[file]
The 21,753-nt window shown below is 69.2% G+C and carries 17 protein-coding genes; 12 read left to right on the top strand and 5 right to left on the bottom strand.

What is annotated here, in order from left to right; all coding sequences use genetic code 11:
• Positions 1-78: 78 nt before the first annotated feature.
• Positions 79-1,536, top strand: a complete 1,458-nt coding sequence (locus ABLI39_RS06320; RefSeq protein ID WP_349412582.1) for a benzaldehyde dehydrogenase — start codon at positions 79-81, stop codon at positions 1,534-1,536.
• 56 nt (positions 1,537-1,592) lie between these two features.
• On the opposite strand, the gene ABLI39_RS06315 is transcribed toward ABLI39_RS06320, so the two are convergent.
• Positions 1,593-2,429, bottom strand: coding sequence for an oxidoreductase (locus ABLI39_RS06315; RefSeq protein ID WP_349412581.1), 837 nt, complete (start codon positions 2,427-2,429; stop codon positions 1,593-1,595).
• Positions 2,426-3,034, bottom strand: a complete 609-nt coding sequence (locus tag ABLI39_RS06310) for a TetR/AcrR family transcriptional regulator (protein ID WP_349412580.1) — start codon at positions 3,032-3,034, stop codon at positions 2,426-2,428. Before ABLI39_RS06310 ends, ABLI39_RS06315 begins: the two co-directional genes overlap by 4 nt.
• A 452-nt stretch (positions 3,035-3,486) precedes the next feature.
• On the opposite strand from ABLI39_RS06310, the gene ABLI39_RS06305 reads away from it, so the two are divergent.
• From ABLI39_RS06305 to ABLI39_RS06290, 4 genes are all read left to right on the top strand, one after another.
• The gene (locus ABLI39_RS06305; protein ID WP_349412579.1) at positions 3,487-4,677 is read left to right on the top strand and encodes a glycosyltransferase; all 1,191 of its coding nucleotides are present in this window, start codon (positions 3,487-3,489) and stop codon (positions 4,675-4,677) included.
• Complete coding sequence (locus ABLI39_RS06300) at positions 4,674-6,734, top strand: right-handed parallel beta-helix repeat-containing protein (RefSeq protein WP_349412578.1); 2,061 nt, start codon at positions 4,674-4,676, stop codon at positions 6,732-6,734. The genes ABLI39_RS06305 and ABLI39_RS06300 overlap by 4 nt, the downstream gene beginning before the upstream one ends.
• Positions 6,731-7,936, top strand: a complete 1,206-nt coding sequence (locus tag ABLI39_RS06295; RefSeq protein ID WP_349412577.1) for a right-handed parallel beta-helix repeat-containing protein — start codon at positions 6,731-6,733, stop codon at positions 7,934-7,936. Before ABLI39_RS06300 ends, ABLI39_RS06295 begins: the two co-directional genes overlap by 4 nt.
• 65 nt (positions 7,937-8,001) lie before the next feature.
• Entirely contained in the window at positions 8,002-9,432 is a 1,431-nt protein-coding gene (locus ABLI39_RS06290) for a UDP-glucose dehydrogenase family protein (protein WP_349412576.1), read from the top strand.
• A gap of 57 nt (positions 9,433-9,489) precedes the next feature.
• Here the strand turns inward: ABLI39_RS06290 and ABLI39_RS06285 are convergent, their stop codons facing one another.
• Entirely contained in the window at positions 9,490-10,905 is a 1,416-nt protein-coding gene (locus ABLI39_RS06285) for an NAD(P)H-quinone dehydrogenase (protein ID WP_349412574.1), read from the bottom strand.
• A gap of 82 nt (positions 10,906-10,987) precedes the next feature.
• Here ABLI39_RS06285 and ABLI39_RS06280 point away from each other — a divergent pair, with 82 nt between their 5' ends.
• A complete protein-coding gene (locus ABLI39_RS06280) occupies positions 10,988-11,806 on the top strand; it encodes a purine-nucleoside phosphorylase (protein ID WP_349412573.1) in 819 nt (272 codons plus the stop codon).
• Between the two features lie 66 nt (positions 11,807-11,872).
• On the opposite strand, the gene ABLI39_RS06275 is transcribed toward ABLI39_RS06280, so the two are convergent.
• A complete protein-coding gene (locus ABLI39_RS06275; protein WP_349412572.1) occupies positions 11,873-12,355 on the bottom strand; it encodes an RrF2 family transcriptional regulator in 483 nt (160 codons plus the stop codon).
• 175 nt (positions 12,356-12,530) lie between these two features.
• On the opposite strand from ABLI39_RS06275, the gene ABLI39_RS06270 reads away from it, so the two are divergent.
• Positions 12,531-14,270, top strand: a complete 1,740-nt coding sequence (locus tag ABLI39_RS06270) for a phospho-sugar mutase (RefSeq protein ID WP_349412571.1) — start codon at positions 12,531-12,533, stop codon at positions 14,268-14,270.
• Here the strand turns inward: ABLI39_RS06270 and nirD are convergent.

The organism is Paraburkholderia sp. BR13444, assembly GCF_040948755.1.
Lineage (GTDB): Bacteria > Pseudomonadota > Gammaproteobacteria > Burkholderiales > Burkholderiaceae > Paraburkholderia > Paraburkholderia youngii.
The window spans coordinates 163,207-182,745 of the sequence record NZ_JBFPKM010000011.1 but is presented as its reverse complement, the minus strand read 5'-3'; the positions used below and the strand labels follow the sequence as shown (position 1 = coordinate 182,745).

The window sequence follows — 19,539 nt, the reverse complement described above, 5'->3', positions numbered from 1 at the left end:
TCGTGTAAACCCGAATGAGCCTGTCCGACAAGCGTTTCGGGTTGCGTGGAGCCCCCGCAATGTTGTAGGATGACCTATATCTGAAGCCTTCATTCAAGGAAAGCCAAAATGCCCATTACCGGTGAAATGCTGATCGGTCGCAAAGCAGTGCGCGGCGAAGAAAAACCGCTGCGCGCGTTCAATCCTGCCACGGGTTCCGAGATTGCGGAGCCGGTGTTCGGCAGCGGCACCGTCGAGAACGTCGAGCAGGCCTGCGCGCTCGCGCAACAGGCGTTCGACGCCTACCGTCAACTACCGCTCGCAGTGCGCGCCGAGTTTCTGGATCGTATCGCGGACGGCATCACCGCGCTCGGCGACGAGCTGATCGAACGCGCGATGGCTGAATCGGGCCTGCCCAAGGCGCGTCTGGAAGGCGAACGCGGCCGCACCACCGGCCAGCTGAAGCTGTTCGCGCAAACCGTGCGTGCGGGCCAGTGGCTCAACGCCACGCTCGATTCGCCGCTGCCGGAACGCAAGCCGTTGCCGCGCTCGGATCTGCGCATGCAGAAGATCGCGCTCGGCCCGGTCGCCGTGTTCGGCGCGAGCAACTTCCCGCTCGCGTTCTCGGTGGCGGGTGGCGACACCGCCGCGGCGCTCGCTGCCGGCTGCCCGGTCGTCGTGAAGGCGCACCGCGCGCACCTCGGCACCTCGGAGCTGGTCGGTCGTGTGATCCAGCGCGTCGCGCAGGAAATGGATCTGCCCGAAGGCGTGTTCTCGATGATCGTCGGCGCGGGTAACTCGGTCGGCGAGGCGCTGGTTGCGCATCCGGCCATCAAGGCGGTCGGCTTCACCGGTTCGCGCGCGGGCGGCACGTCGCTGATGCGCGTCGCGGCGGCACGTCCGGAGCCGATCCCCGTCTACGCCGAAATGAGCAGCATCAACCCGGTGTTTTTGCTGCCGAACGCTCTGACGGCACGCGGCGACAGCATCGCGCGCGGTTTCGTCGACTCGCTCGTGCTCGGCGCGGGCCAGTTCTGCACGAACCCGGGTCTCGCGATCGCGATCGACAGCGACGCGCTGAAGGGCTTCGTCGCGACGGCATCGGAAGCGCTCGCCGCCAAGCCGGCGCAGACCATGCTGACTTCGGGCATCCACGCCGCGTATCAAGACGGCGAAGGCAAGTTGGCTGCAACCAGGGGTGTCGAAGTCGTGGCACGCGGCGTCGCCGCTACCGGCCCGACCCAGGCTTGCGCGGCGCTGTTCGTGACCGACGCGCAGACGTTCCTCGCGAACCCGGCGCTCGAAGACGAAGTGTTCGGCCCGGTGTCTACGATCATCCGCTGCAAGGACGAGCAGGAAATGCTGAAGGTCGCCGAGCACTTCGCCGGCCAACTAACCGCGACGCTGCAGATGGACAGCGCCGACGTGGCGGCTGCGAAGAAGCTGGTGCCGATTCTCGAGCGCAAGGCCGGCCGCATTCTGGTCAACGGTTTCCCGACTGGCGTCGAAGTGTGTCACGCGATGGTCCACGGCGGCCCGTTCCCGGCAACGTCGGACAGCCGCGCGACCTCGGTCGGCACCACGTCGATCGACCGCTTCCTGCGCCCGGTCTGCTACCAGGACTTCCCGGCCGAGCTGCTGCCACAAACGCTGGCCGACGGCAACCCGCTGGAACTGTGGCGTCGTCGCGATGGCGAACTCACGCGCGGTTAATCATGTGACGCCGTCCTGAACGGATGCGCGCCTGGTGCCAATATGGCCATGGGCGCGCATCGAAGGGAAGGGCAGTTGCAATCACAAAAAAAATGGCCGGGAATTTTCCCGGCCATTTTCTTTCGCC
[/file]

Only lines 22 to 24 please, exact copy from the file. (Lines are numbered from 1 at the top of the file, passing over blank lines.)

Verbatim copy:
• A complete protein-coding gene (locus ABLI39_RS06280) occupies positions 10,988-11,806 on the top strand; it encodes a purine-nucleoside phosphorylase (protein ID WP_349412573.1) in 819 nt (272 codons plus the stop codon).
• Between the two features lie 66 nt (positions 11,807-11,872).
• On the opposite strand, the gene ABLI39_RS06275 is transcribed toward ABLI39_RS06280, so the two are convergent.